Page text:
Governor Bush joined Jimmy Fallon and The Roots to "Slow Jam The News" Tuesday night. The sketch geared towards newsy, political types, has featured Chris Christie, Mitt Romney, Brian Williams, and even President Obama. Real news, or more accurately -- talking points, are sandwiched between Jimmy Fallon's pun-y innuendo and The Roots' slow jams. Typically, the extra figure in the equation is mostly pedantic, but finds a way to have a little bit of fun with the schtick. When Fallon made a 47% joke, Romney retorted, "that's a low blow, but it's pretty funny." So how did Jeb do?

Jeb Bush is expected to announce his run for president tomorrow, and his team has already released their first video and are touting it as Bush introducing himself to the American people. The spot focuses on Bush's time as governor of Florida and hits specific notes on women, minorities, the disabled, education, and jobs. Take a look below, hat tip to The Shark Tank: We decided to use the campaign logo as the featured image of this post because there's been some buzz about it on Twitter.

I must've missed the "everyone make stuff up" memo circulating through media channels this week. Thankfully, I'm just a blogger. Tuesday, the Huffington Post published a post with the headline, Jeb Bush In 1995: Unwed Mothers Should Be Publicly Shamed. There's just one problem though -- that's not what Jeb Bush said. Not in 1995 or otherwise. The post focuses on a book Bush wrote called Profiles in Character. The book was published in 1995. Gawker, Wonkette, Raw Story and others then reblogged using the same, incorrect headline. No, Jeb Bush did not say unwed mothers should be publicly shamed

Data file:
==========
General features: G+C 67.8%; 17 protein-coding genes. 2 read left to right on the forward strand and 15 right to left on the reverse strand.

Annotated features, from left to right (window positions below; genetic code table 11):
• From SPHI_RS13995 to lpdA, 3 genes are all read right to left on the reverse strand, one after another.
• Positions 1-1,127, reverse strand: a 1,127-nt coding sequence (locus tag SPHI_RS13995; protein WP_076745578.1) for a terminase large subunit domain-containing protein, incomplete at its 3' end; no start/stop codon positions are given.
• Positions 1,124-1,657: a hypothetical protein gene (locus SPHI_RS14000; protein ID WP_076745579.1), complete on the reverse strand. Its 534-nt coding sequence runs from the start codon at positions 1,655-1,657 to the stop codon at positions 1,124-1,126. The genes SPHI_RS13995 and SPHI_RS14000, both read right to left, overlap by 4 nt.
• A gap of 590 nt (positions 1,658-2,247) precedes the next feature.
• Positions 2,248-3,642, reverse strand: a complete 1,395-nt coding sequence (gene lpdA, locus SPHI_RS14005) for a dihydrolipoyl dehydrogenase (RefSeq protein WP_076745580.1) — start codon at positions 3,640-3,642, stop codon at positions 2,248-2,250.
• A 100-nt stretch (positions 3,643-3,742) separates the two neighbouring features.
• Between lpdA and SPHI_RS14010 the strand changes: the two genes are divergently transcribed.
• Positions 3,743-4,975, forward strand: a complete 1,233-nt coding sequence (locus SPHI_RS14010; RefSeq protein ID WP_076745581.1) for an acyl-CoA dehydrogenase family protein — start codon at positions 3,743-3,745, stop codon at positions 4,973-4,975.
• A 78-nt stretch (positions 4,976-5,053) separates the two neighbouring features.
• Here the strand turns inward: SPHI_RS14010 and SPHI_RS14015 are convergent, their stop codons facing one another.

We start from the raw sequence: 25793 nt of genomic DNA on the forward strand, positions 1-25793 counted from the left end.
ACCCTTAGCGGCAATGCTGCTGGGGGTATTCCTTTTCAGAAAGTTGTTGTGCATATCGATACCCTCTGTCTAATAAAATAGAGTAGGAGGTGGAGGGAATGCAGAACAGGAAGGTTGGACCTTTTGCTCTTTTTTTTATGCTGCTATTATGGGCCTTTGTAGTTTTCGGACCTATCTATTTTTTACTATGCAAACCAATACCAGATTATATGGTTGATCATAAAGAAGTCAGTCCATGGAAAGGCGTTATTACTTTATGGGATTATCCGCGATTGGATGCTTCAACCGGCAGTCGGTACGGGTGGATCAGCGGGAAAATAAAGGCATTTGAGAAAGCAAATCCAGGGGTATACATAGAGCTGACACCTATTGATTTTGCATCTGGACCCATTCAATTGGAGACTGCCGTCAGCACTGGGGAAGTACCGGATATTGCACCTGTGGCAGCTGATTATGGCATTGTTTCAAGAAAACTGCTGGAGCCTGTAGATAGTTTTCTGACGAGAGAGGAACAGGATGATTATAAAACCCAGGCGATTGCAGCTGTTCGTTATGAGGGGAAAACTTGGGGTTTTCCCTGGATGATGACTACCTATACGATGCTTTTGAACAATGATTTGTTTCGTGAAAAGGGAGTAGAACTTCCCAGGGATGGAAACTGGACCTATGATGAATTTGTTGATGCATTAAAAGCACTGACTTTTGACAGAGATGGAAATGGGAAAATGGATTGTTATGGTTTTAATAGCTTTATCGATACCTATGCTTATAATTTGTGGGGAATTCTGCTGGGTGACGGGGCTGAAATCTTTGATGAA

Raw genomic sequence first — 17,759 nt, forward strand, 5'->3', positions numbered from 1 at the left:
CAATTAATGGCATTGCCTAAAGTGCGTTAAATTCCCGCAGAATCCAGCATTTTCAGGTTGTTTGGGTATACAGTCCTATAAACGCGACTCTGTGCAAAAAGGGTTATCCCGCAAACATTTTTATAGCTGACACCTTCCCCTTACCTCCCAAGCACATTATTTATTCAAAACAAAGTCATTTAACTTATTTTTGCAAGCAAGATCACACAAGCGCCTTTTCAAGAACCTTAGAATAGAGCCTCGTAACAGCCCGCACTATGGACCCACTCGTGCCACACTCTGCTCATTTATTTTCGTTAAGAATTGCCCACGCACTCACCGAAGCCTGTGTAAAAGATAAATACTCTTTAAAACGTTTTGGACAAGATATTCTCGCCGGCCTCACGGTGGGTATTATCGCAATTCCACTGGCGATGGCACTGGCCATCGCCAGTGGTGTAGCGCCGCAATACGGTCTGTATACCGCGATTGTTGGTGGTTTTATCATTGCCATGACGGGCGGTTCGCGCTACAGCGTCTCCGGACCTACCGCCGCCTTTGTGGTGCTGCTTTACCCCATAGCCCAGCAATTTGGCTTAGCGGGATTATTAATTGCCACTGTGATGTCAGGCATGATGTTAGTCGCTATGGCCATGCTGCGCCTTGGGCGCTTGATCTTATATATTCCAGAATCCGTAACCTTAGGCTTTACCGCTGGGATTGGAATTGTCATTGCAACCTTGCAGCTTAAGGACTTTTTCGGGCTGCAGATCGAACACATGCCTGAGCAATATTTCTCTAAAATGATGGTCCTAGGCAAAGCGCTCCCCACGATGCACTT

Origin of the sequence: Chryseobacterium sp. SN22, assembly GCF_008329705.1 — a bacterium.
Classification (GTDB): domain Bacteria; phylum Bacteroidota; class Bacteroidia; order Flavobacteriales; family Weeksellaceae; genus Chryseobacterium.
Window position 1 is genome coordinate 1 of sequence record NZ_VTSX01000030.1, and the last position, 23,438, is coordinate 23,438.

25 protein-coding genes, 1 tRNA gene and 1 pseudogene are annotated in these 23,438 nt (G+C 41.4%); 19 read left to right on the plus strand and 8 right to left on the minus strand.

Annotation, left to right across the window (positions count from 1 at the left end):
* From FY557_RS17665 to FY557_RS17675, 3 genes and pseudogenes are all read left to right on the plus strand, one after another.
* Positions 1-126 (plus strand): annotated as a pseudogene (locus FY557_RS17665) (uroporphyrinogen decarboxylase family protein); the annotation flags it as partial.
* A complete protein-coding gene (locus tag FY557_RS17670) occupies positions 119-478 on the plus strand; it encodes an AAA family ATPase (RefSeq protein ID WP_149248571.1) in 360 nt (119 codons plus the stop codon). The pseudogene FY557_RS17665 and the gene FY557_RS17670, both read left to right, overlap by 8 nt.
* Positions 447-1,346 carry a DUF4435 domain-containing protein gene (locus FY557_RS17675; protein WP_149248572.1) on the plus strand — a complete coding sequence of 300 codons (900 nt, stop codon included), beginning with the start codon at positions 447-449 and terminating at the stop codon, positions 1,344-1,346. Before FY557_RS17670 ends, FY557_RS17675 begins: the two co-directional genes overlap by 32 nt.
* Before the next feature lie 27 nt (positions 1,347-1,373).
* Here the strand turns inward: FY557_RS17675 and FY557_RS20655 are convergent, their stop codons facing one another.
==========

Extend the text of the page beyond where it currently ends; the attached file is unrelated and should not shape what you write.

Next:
Jeb Bush may be a decent man, but when it comes to fundraising, conservative donors are putting their eggs in another candidate's basket. Matea Gold and Sean Sullivan of the Washington Post:
With some donors doubting Jeb Bush, Marco Rubio seizes an opening Marco Rubio is benefiting from pockets of discontent in Jeb Bush’s sprawling money network, winning over donors who believe the 44-year-old freshman senator from Florida offers a more compelling persona and sharper generational contrast against Democratic front-runner Hillary Rodham Clinton. Rubio is working to seize the moment by making an all-out push to lock down financial backers in the coming month, hopscotching the country in a nonstop series of fundraisers that are limiting his presence on the campaign trail. While he faces stiff competition in the money race from Bush and Wisconsin Gov. Scott Walker, in particular, Rubio’s in-person courting sessions are starting to pay off. Longtime Bush loyalists and other big-money players on the right have emerged from the meetings raving about his abilities, according to people familiar with private gatherings he has had across the country.

Jeb Bush's super PAC expects to raise $100 million by the end of this month.  According to Politico:
Jeb Bush is putting in motion an ambitious plan to develop a super PAC that would be unprecedented in its size and scope — a blueprint growing in scale and intensity as he nears the formal launch of his presidential campaign. The group, called Right to Rise, is said to be on track for raising an historic $100 million by the end of May, and its budget is expected to dwarf that of Bush’s official campaign many times over. In interviews, more than half a dozen sources familiar with the Right to Rise plans described a juggernaut that was rapidly taking shape — from its likely headquarters in Los Angeles, 2,700 miles from the Miami office where Bush was basing his campaign, to a new fundraising push aimed at expanding its ballooning coffers.
It turns out that his delay in announcing his candidacy is likely tied to campaign finance laws:

This could be added to the list of reasons some conservatives don't want Jeb Bush as the Republican nominee in 2016. But it's a pretty big one, IMHO:
Jeb Bush says that the Senate should confirm the nomination of Loretta Lynch, President Barack Obama’s choice for attorney general. A number of Senate Republicans oppose her nomination. “I think presidents have the right to pick their team,” Bush said, according to reports of his stop at the “Politics and Pie” forum in Concord, New Hampshire, on Thursday night. The former Florida governor made sure to get in a few digs at current Attorney General Eric Holder, saying that Republicans should consider that the longer it takes to confirm Lynch, the longer Holder stays.